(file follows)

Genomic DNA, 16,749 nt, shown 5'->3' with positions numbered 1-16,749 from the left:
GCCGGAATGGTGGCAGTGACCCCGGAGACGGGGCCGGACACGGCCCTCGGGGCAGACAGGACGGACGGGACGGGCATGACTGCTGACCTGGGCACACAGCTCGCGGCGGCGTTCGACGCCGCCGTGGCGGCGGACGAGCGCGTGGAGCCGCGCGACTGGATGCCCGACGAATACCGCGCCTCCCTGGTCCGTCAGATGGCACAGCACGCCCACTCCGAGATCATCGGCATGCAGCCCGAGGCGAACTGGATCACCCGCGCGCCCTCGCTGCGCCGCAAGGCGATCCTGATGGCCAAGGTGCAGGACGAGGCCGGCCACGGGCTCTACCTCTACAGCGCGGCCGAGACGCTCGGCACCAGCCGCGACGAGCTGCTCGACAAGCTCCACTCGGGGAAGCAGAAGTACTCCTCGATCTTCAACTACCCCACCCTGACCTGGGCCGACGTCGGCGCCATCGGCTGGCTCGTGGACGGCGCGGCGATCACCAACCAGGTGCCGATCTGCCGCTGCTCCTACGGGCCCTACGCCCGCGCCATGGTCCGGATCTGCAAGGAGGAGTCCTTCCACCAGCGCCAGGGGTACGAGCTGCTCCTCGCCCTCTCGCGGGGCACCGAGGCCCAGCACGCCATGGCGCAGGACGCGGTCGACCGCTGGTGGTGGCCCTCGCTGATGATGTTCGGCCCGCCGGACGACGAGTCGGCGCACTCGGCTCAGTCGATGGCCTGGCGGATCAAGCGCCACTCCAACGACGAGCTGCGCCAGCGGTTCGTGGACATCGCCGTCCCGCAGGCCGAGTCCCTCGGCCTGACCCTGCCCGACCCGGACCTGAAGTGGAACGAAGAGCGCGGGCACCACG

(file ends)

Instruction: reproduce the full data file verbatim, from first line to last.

Genomic DNA, 16,749 nt, shown 5'->3' with positions numbered 1-16,749 from the left:
GCCGGAATGGTGGCAGTGACCCCGGAGACGGGGCCGGACACGGCCCTCGGGGCAGACAGGACGGACGGGACGGGCATGACTGCTGACCTGGGCACACAGCTCGCGGCGGCGTTCGACGCCGCCGTGGCGGCGGACGAGCGCGTGGAGCCGCGCGACTGGATGCCCGACGAATACCGCGCCTCCCTGGTCCGTCAGATGGCACAGCACGCCCACTCCGAGATCATCGGCATGCAGCCCGAGGCGAACTGGATCACCCGCGCGCCCTCGCTGCGCCGCAAGGCGATCCTGATGGCCAAGGTGCAGGACGAGGCCGGCCACGGGCTCTACCTCTACAGCGCGGCCGAGACGCTCGGCACCAGCCGCGACGAGCTGCTCGACAAGCTCCACTCGGGGAAGCAGAAGTACTCCTCGATCTTCAACTACCCCACCCTGACCTGGGCCGACGTCGGCGCCATCGGCTGGCTCGTGGACGGCGCGGCGATCACCAACCAGGTGCCGATCTGCCGCTGCTCCTACGGGCCCTACGCCCGCGCCATGGTCCGGATCTGCAAGGAGGAGTCCTTCCACCAGCGCCAGGGGTACGAGCTGCTCCTCGCCCTCTCGCGGGGCACCGAGGCCCAGCACGCCATGGCGCAGGACGCGGTCGACCGCTGGTGGTGGCCCTCGCTGATGATGTTCGGCCCGCCGGACGACGAGTCGGCGCACTCGGCTCAGTCGATGGCCTGGCGGATCAAGCGCCACTCCAACGACGAGCTGCGCCAGCGGTTCGTGGACATCGCCGTCCCGCAGGCCGAGTCCCTCGGCCTGACCCTGCCCGACCCGGACCTGAAGTGGAACGAAGAGCGCGGGCACCACG